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He will end up the closest

It's rare for an 8-8 team to make the playoffs as a wild card


Gabriel from Rosemount, MN

I think Jason Witten owes you guys an apology.

Just when the Dez emails had slowed to a trickle of just one or two per day. Witten!

Jeff from Farmington, UT

There has been a lot of speculation as to how many players the Packers will keep at each position. Last year, I heard the GM of the Rams describe how they cut down the roster to 53. He said they build the 46 man game-day roster and then choose the seven best players out of who is remaining. Do you think most GMs take a similar approach?

More or less. There are minimum numbers needed at every position (though they can vary from team to team based on scheme), so no one can just keep the 53 best players, period. Decisions also can be based on which players a team projects will or won't clear waivers in order to come back to the practice squad. External and internal perceptions of players can differ.

Ben from De Pere, WI

With the recent ruling on gambling, do you think we will see betting options and lines rolling across the bottom of our screens? That sure would be annoying.


I agree. I hope it doesn't come to that. I have nothing against gambling, just as I don't have anything against fantasy football, but neither is my cup of tea. I hope the media coverage of gambling follows that of fantasy football, with the finer points expounded upon and debated within their own shows and avenues and not force-fed into the mainstream coverage of the game.**

Kevin from Starr Pass, AZ

Mike, can you please remind us how the cut-down from 90 works? Are there specific cut-down days or can the team release players at any time?

Players can be released at any time, and it often happens if a team is at the 90-man limit and wants to take a look at another player during camp. The deadline to reduce the roster to 53 is the Saturday of Labor Day weekend. There used to be a cut-down to 75 after the third preseason game, but that no longer exists.

Rich from Grand Rapids, MI

On April 21, 1991, GB traded the No. 8 pick to Philadelphia for No. 19 and a 1992 first-round pick. The 1992 first-round pick was in turn traded to Atlanta during the 1992 draft for a backup QB. In related news, Ron Wolf excoriated on Twitter for "reaching" and failing to get good "value" for that pick. Oh, wait...

And there you have it.

Terry from Springfield, MO

The question of how many yards has AR rushed for got me thinking. 50K passing, 500 TDs, 5K rushing. Has any other QB come close to that trifecta? Thank you for keeping us entertained during the offseason, guys.

In a word, no. Of the nine QBs with 50,000 passing yards, only Peyton Manning and Brett Favre have 500 TDs, and Favre's 1,844 rushing yards are almost triple Manning's. Brees and Brady are closing in on 500 TDs, but neither has rushed for even 1,000 yards in his career. Of the nine, Elway has the most rushing yards at 3,407, but he finished with 300 TDs. Health permitting, Rodgers (currently 38,502 passing yards, 313 TDs, 2,670 rushing yards) almost certainly will end up the closest to the trifecta when it's all said and done.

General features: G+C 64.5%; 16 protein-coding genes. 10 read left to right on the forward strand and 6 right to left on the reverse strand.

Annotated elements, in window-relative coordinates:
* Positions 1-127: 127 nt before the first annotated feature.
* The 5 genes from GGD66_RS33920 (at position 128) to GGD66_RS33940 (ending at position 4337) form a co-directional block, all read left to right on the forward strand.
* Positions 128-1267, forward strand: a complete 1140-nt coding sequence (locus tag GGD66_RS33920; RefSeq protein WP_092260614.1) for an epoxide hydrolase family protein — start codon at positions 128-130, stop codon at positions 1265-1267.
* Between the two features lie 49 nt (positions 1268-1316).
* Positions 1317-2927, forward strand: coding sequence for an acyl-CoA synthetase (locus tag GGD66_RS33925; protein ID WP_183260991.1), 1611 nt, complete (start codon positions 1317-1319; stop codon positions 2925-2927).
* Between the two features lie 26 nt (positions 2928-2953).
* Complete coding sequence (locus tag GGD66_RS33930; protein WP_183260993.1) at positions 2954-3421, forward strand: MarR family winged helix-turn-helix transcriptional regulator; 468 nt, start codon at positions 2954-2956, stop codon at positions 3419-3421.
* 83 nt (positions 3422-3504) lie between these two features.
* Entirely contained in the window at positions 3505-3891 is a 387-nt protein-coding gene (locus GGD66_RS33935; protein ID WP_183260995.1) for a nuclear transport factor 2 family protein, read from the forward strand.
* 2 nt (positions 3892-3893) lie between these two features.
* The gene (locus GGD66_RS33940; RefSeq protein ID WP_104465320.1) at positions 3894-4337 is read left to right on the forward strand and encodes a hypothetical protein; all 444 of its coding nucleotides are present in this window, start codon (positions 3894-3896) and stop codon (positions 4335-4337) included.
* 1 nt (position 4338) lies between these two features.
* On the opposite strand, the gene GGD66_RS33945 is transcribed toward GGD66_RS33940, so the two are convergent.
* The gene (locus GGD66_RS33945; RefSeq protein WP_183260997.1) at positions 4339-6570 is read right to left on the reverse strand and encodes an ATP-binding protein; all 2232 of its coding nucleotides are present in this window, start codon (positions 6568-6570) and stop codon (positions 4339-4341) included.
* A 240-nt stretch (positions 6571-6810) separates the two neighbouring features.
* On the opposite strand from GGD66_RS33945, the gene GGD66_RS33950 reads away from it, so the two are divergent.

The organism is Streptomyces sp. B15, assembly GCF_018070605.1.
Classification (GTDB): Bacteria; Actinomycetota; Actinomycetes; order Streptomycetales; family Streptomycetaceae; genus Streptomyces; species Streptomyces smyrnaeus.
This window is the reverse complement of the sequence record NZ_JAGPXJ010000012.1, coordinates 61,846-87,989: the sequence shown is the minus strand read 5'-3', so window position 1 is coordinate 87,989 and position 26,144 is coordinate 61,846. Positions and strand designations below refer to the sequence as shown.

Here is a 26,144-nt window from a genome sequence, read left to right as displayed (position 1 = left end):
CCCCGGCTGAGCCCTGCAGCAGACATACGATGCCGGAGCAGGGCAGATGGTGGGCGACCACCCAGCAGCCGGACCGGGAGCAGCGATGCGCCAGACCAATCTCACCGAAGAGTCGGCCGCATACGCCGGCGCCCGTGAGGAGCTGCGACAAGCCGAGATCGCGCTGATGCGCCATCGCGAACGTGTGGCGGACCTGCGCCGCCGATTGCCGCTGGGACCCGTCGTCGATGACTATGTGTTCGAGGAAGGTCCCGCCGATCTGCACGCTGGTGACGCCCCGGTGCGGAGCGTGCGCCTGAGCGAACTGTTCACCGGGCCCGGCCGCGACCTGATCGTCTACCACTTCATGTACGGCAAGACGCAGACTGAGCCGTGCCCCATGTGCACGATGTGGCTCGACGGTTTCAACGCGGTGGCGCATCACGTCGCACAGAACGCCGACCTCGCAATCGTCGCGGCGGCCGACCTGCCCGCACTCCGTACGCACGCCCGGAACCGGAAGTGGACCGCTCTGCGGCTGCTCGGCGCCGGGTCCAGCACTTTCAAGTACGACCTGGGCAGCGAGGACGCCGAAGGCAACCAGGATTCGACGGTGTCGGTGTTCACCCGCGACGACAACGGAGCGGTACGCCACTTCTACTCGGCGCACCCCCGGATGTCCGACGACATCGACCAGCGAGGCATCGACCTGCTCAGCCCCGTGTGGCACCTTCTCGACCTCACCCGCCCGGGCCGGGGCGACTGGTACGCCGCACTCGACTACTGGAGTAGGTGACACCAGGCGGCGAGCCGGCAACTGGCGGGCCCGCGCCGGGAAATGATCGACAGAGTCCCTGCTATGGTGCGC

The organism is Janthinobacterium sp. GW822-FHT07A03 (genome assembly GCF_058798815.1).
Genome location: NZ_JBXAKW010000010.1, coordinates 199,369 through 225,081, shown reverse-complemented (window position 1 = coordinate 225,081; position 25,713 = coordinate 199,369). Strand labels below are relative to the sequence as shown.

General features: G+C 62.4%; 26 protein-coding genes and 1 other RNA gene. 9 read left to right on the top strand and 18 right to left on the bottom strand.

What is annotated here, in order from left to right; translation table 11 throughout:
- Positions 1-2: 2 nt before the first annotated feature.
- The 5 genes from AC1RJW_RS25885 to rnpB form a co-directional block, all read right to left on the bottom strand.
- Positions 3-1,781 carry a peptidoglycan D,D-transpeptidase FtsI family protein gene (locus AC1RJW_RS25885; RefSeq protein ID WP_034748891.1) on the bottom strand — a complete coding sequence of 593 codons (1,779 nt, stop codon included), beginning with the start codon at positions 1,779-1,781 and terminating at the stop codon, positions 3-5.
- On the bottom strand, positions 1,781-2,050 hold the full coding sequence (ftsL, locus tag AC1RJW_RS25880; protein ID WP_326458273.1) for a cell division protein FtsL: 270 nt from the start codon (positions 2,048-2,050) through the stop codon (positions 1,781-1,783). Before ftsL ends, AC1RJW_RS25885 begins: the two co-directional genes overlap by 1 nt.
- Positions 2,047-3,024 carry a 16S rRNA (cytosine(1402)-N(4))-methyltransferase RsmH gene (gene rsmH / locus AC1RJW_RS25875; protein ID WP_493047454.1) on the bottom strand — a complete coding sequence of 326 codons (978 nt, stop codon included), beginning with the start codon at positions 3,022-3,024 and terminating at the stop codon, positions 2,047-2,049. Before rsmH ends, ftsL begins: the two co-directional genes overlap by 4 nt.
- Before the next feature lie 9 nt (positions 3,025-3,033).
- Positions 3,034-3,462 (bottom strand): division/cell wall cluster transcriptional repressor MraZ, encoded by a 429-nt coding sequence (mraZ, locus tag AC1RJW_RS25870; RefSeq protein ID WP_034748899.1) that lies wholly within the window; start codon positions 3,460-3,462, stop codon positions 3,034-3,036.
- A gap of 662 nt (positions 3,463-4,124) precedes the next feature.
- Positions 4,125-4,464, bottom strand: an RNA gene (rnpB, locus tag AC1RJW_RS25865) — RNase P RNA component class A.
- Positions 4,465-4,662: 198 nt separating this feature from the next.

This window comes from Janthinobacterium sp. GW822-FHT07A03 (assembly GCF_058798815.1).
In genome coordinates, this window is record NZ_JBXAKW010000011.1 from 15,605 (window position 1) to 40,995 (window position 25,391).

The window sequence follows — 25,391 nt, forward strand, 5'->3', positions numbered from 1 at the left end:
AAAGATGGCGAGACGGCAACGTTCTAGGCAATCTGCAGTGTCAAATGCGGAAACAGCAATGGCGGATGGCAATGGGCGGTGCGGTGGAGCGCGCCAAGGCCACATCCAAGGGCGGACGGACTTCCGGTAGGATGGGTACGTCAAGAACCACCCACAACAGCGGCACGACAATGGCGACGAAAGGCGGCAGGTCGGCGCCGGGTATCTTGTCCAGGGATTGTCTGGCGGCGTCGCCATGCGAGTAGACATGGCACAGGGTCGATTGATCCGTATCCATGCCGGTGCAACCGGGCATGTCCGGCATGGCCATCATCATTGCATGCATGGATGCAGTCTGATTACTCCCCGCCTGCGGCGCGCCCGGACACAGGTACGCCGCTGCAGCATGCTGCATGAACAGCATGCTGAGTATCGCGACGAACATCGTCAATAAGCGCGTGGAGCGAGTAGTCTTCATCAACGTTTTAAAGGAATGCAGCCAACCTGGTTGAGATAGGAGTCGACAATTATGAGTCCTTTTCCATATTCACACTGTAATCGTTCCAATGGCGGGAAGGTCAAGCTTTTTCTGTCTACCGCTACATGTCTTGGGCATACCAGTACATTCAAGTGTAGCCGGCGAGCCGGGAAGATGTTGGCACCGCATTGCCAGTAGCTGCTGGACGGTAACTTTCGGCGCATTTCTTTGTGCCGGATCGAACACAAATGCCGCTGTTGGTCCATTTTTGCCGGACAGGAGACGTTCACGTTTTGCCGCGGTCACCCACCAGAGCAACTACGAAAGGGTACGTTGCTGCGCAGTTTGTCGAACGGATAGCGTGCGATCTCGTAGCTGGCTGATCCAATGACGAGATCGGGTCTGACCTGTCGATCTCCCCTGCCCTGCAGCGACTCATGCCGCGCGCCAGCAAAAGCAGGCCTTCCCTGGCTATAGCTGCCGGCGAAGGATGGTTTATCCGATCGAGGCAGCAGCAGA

Jerry from Kansas City, MO

Mike, do you think there will be a spike in the use of the RPO this fall given the Eagles' success? If so, could this be a season featuring bigger offensive output while defenses adjust?


Let's not misrepresent. As I mentioned Monday, there are pre-snap RPOs and post-snap ones. The Eagles did more of the post-snap variety than many teams, but everyone has pre-snap RPOs in their scheme. They're an offensive staple in this league, while post-snap ones are more of a wrinkle. I don't see them going much beyond that because, while they don't expose the QB as much as read-option runs, there is additional risk to the most important player. **

Dillon from Minneapolis, MN

If you get a question posted to the Insider Inbox, would it be a lie to put on your resume, "Published author on"?

Dillon, just remember…It's not a lie, if you believe it.

Daniel from Castle Rock, CO

Hello Insiders! The in-laws are getting me an all-expenses paid trip to Lambeau as a wedding gift. Coming up on four years now, and I haven't cashed in yet. Of course I want to go in mid-December when it's snowing and freezing to get the full experience, but my wife has no interest in that whatsoever. How can I compromise and what sort of game should I be looking to go to?

If the cold weather is a no-go, my next suggestion would be a night game, because the atmosphere at Lambeau has a little extra juice under the lights (or at the end of a tense 3:25 p.m. game after the sun has gone down). MNF vs. SF is one of the premier games on the home slate this year, in my opinion.

Dean from Leavenworth, IN

When the Texans traded up in the 2017 draft they were coming off a playoff appearance and they hoped Watson would be the missing piece to get them to the SB. They gave up their 2018 first-round pick and I'm sure no one in Houston or Cleveland thought that would be the fourth pick in the draft. The Saints think Davenport is their missing link to the SB. The point is ... you don't know till you know.

No one does.

Paul from Farnborough, UK

Dear Wes/Spoff, do you think the upcoming season will deliver even more parity across the league meaning fewer wins could get a team into the playoffs? Perhaps 8-8 or even 7-9 could do it.


The four-team divisions always leave open the possibility of an 8-8 or 7-9 champion, but you have to go all the way back to 2006 to find an 8-8 team that got in as a wild card. That's when the parity is at an extreme.**

Josh from Lexington, KY

I get that there are questions about the offense and whether or not we can be as dominant as in the past, but I feel like there are a lot of people writing us off. Is it just me or are we being treated as underdogs?